David Longo, Chairman & CEO of CBI Workplace Solutions, founded the workplace solutions company 27 years ago, a venture that began with the end in mind. That meant thinking about what the company would look like when he’s no longer with it.
“I don't think that you wake up at a certain point in time and decide to exit the company,” he says. “So we have been very focused on building the leadership team that predominantly runs the day-to-day and is positioned to be able to replace me in the next eight to 10 years.”
Part of that planning involved determining how to structure the company financially. He says his family wanted to keep a significant investment in the business, he had some minority partners that were retiring or exiting the company who wanted to be able to create liquidity for themselves, so those were all considerations. Another aspect is that CBI has what Longo considers to be a really large growth expansion opportunity as the industry is evolving.
“We position ourselves very different than a lot of our competitors. We really lead with the consulting part of our business. And that is helping us serve clients both regionally and nationally. I would say the greatest limiting factor for us, it's not capital right now it's just talent. But we intend to continue to grow and expand our business.”
In 2019, Stephens Capital Partners made a majority investment in CBI — Stephens, an independent financial services firm based in Arkansas. That due diligence process, Longo says, offers an opportunity to learn and grow.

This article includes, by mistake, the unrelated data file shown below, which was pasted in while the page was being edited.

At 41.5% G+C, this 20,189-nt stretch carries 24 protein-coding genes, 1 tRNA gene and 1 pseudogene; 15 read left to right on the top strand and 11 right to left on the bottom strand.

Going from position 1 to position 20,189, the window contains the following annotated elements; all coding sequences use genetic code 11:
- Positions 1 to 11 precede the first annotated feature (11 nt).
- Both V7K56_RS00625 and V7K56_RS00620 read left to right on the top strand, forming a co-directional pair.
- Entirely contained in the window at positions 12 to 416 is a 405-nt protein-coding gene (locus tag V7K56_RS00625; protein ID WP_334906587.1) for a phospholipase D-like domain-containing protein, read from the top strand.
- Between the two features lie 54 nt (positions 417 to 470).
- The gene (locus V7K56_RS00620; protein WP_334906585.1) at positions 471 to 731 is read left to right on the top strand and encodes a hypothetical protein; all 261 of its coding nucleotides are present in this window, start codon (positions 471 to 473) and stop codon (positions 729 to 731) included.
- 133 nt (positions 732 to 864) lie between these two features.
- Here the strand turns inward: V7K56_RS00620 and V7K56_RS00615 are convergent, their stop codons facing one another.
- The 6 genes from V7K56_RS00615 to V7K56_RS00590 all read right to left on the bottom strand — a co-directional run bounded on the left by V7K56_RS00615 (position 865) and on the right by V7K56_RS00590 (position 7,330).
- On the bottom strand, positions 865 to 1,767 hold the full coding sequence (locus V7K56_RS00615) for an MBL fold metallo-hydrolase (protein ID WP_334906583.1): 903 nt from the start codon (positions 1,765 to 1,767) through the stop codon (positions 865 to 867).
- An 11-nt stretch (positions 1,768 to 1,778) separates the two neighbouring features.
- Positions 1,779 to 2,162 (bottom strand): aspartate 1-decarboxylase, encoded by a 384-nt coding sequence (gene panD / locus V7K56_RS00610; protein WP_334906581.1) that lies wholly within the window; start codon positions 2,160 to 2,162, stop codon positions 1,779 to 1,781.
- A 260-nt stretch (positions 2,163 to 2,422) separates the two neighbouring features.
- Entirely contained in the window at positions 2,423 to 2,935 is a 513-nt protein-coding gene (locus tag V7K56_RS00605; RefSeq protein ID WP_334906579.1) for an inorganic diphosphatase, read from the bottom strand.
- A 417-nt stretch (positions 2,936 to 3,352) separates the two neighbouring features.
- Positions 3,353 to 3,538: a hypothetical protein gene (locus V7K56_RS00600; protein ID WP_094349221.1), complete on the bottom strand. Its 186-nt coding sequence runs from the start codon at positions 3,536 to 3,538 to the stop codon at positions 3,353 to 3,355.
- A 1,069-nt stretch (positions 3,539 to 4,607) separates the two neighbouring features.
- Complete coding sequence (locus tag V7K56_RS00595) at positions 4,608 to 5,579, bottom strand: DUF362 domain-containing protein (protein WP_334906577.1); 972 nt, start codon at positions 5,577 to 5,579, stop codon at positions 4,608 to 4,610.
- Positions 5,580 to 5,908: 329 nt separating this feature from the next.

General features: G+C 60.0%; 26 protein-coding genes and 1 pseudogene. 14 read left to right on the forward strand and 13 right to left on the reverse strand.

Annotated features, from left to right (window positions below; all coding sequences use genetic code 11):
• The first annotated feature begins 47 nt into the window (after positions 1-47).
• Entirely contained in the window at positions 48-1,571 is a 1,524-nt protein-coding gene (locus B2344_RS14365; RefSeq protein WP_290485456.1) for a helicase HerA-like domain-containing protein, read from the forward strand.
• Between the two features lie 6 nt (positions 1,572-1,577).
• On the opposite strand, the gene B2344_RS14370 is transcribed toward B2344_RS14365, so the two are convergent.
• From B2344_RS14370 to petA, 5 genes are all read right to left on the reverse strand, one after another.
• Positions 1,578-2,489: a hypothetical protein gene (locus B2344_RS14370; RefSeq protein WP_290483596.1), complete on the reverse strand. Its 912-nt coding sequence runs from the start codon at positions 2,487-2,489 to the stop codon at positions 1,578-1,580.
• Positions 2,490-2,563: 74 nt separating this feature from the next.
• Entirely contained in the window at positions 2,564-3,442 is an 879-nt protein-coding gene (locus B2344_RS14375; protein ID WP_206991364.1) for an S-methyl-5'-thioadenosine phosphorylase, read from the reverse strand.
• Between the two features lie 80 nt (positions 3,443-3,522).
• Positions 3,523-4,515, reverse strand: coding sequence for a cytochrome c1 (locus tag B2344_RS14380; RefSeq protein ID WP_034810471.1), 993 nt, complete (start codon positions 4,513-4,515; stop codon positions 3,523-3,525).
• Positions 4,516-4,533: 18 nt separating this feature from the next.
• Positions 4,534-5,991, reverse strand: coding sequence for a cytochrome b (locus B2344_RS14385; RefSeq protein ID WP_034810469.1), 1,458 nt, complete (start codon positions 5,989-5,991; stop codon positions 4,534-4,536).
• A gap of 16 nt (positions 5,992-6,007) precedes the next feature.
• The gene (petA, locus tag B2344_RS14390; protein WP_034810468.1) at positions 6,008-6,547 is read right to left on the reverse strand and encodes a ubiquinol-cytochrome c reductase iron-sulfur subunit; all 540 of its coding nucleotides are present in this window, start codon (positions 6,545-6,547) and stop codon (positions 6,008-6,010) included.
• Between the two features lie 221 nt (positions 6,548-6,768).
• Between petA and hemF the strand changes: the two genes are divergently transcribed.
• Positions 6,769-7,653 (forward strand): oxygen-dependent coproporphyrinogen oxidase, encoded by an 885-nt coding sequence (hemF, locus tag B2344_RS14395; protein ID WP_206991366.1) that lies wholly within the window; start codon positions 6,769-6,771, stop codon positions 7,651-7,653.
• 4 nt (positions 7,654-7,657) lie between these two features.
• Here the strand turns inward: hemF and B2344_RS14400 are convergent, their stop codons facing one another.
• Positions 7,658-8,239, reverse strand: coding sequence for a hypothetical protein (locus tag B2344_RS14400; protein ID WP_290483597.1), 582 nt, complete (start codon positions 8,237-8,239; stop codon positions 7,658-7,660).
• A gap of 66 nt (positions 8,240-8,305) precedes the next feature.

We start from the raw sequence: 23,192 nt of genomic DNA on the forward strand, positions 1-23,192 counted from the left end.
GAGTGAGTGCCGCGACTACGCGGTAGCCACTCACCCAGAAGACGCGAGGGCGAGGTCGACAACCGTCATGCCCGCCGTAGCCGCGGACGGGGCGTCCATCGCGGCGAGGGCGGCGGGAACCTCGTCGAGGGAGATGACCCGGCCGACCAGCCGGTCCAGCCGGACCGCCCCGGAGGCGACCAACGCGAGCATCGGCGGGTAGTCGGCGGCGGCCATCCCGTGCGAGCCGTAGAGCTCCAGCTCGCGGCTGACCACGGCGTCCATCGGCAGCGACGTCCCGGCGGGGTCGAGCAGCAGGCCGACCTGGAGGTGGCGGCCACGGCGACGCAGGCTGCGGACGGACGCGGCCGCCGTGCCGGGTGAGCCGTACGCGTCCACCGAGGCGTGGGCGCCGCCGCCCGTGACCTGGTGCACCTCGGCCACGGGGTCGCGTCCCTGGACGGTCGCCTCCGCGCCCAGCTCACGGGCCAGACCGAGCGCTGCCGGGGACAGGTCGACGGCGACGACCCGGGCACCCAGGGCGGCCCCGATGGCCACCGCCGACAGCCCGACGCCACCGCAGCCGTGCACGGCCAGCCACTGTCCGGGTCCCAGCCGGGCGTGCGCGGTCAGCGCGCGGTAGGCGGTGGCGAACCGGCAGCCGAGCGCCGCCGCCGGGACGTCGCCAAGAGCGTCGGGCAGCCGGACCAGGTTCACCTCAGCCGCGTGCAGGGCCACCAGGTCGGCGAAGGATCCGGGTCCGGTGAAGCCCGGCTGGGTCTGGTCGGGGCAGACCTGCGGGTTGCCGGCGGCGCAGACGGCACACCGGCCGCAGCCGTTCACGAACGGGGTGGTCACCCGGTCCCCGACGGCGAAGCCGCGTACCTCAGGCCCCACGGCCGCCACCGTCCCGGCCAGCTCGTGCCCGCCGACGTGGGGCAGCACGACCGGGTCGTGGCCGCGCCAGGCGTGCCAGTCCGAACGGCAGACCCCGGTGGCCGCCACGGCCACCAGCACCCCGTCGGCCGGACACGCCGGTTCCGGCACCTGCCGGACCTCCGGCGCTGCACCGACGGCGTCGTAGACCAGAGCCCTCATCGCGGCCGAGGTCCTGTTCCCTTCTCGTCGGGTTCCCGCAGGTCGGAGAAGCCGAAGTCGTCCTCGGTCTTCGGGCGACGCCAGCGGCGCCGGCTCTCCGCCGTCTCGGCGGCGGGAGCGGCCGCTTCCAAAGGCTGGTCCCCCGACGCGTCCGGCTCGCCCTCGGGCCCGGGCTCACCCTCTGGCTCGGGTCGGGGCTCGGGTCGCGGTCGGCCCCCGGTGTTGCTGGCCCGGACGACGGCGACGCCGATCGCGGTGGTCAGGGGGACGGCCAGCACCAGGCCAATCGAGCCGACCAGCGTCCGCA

“One of the biggest things for someone like myself is you really go through a process to understand, ‘do you want to do this?’ You're in a situation where you’re majority control of the business, you've built it from the ground up, are you really truly going to be comfortable having a partner in the business? And in our case, and I would tell you with myself, I felt very at peace with doing that.”
Part of that confidence can be attributed to the partner. He says Stephens Capital was both a cultural alignment and a philosophical fit given how CBI wanted to run the business. The transaction gave Longo a greater understanding of the company’s identity.
“What can happen when you're always focused on getting better is you kind of tend to look at all your little warts that you kind of know about yourself, and you're constantly fixing those things.”
What was affirming to the company was the number of organizations that wanted to take second and third look at the business when it was marketing. That allowed the company to be very selective with who it brought to the table to do management presentations, and still did 12 of them.
The consistent feedback from suitors was that they valued how Longo differentiated itself in the market, thought highly of the competency of its leadership team, and were pleased with the level of policy, process and procedure that was in place for the size of the organization that it is
“And because of that we received a good amount of really strong offers and were able to find the right partner. And it wasn't just about dollars, it was about fit and dollars. And so I was very pleased that they affirmed that, quite frankly, i think that they thought we were better than we thought we were.”
Longo talked about the state of the office work, as well as the company’s growth strategy, at the Charlotte Smart Business Dealmakers Conference. Hit play on the video above to catch the full conversation.